Not my headline, but from The Independent”, seeking to keep to its reputation as most environmentally overhyped paper. A combination of global warming and the El Niño weather system is set to make 2007 the warmest year on record with far-reaching consequences for the planet, one of Britain’s leading climate experts has warned. Although the actual quote from Phil Jones is El Niño makes the world warmer and we already have a warming trend that is increasing global temperatures by one to two tenths of a degrees celsius per decade. Together, they should make 2007 warmer than last year and it may even make the next 12 months the warmest year on record which is rather more cautious.

Meanwhile, in another article the misreading of Stern continues: Sir Nicholas Stern’s Treasury report two months ago has helped to discredit the argument that action to stop climate change will be prohibitively expensive. Thanks to his analysis, we now know that it will cost us far more if we do nothing. One of the things that Stern didn’t change much was the std costs of doing something. He just put the costs of doing nothing rather higher. So the expense of action remains much the same.


  1. #1 Eli Rabett

    Would you prefer the more moderate and local Gruaniad? (sp??)

    Welcome back from a presumed warmer place and a happy new year.

  2. #2 Lubos Motl

    A hottest 2007 would indeed be an obvious guess given the El-Nino. Except that the El-Nino seems to be losing intensity.

    Combined with a cold 2006 starting point, I would somewhat lean to saying that 2007 will be cooler than 2005 or 1998.


  3. #3 guthrie

    What always annoys me is the denialists will say “Look, they lied to hype it up!”
    When you’ve shown someone the graphs twice to show that the earth is steadily warming, and they still claim that there has been a cooling trend since 1998, you run out of options.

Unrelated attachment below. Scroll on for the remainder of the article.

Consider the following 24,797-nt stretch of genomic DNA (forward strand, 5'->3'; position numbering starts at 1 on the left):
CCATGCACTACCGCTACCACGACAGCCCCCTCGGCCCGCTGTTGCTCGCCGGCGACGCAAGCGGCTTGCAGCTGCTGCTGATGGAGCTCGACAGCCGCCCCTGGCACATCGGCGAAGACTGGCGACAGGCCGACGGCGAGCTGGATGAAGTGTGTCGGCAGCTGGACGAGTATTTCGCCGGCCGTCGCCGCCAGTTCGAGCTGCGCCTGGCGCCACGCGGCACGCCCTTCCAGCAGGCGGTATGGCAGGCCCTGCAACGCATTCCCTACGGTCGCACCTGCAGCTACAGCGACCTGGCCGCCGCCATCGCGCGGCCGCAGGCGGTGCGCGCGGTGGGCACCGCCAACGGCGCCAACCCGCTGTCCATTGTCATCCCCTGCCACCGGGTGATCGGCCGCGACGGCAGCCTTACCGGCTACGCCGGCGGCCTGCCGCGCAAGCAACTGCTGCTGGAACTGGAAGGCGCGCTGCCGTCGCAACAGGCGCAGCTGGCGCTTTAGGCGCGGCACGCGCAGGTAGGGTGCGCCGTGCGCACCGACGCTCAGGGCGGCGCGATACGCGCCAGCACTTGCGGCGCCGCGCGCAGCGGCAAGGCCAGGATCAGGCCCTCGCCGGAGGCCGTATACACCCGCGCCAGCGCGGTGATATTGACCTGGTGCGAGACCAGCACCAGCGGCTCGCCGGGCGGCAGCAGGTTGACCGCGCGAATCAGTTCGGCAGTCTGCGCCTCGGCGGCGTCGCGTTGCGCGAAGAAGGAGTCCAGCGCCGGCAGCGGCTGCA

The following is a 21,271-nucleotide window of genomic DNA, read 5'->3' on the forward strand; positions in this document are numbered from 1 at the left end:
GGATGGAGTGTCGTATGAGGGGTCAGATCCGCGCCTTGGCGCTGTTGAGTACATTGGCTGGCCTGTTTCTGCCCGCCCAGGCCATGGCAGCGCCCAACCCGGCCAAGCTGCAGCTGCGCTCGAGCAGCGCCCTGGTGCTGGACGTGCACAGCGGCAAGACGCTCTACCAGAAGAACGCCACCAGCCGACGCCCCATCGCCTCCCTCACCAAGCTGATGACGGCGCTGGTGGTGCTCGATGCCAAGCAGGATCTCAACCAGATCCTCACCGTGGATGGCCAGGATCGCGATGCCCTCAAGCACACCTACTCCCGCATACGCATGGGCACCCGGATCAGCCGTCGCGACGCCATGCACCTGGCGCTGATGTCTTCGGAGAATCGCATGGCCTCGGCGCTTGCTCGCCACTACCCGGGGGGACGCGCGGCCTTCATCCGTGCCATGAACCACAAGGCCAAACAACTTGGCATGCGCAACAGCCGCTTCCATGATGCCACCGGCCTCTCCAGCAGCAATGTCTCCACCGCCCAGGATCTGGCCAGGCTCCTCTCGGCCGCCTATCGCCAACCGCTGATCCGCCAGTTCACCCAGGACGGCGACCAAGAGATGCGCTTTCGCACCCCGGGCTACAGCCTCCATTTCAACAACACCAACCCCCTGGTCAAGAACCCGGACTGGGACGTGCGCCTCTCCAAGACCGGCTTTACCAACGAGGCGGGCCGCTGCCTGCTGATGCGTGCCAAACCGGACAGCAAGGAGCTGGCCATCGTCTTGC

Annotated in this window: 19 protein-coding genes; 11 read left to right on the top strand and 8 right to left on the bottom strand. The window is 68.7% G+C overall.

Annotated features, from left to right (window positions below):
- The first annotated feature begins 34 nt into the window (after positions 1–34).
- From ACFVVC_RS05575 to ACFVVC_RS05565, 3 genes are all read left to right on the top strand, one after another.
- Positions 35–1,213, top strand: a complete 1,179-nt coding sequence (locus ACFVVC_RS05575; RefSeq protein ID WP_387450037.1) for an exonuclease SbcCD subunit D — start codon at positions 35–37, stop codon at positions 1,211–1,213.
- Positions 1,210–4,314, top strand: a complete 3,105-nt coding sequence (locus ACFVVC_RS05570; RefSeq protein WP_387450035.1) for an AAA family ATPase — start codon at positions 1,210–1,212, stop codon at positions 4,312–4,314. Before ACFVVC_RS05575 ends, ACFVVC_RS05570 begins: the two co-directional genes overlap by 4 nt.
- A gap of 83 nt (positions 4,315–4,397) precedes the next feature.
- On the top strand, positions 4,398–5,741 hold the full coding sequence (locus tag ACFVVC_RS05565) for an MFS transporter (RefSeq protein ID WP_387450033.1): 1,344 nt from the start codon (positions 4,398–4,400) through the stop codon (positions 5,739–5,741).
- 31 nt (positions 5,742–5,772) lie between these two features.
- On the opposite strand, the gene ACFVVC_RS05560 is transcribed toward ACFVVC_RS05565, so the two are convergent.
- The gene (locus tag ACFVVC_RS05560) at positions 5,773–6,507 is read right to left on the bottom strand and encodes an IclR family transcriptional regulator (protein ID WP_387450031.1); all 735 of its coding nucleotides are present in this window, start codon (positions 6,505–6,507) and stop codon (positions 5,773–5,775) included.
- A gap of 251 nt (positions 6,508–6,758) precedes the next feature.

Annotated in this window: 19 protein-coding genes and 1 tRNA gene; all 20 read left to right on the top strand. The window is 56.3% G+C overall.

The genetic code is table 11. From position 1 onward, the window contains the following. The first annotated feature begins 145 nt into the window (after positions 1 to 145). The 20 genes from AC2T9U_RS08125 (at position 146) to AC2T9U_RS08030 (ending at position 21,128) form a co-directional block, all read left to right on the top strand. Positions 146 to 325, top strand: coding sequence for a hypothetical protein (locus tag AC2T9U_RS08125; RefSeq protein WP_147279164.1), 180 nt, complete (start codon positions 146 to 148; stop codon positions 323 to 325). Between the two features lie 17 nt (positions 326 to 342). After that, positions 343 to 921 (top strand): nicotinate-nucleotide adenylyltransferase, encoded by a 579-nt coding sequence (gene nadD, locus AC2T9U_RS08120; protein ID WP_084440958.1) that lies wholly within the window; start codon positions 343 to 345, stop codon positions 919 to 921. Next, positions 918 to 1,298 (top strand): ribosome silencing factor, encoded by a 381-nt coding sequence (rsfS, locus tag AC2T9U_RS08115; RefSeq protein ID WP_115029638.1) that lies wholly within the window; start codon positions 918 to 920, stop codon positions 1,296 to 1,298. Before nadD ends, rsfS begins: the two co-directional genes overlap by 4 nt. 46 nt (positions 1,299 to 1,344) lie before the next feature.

4. #4 Eli Rabett

    Well, they don’t even know what El Nino means, it is not the little boy, but the Christ child, mostly because it comes near Christmas. OTOH it might be weakening. You can
    see the movie

  5. #5 James Annan

    Actually, it looks like Stern chose a rather optimistic cost of stabilisation, 1/3 of the cost that JQ estimated, although of course JQ does his best to backtrack and excuse Stern on that score.

    I wonder how things look if instead of a single figure, Stern had used a probabilistic range a la climate sensitivity pdf. Using the methods in widespread use for sensitivity, I bet it would be easy to conclude that “it cannot be ruled out” that stabilisation would be catastrophic for the economy, even if this is not considered likely. What price risk-aversion now?

    [Ha ha 2 good points. For the costs, I was relying on my fallible memory... for the PDFs, hmm, I suppose if you decalred stabalisation to be an absolute goal, thats true. In practice it would be a target with a cost-limit assigned, though that is moving the goal posts -W]

  6. #6 Lubos Motl

    Dear guthrie, indeed, if you live on a planet that has been cooling since 1998 and you want to prove that it hasn’t been cooling, you indeed quickly run out of options. Or, as you wrote accurately, at least the people who don’t like to lie run out of options.

  7. #7 Chris O'Neill

    “if you live on a planet that has been cooling since 1998″

    That should read:

    “if you live on a planetary surface that has been cooling since 1998″

    We need to be careful that we’re not talking about the entire planet – atmosphere, hydrosphere and terrasphere. Otherwise we probably wouldn’t be able to say that cooling has occurred since 1998 and we wouldn’t be able to trick people into thinking that global warming stopped in 1998. (The ocean threw out a lot of heat in 1998 and has since been taking it up again. Try to keep that a secret.)

  8. #8 guthrie

    Umm, Lubos, you might want to go and get your eyes tested.
    I dont call this:

    A cooling trend.

    Anyone know why the NASA Giss page is down?

  9. #9 guthrie

    Lubos, I suggest you go and see an optician. I cant see a downwards trend in this data: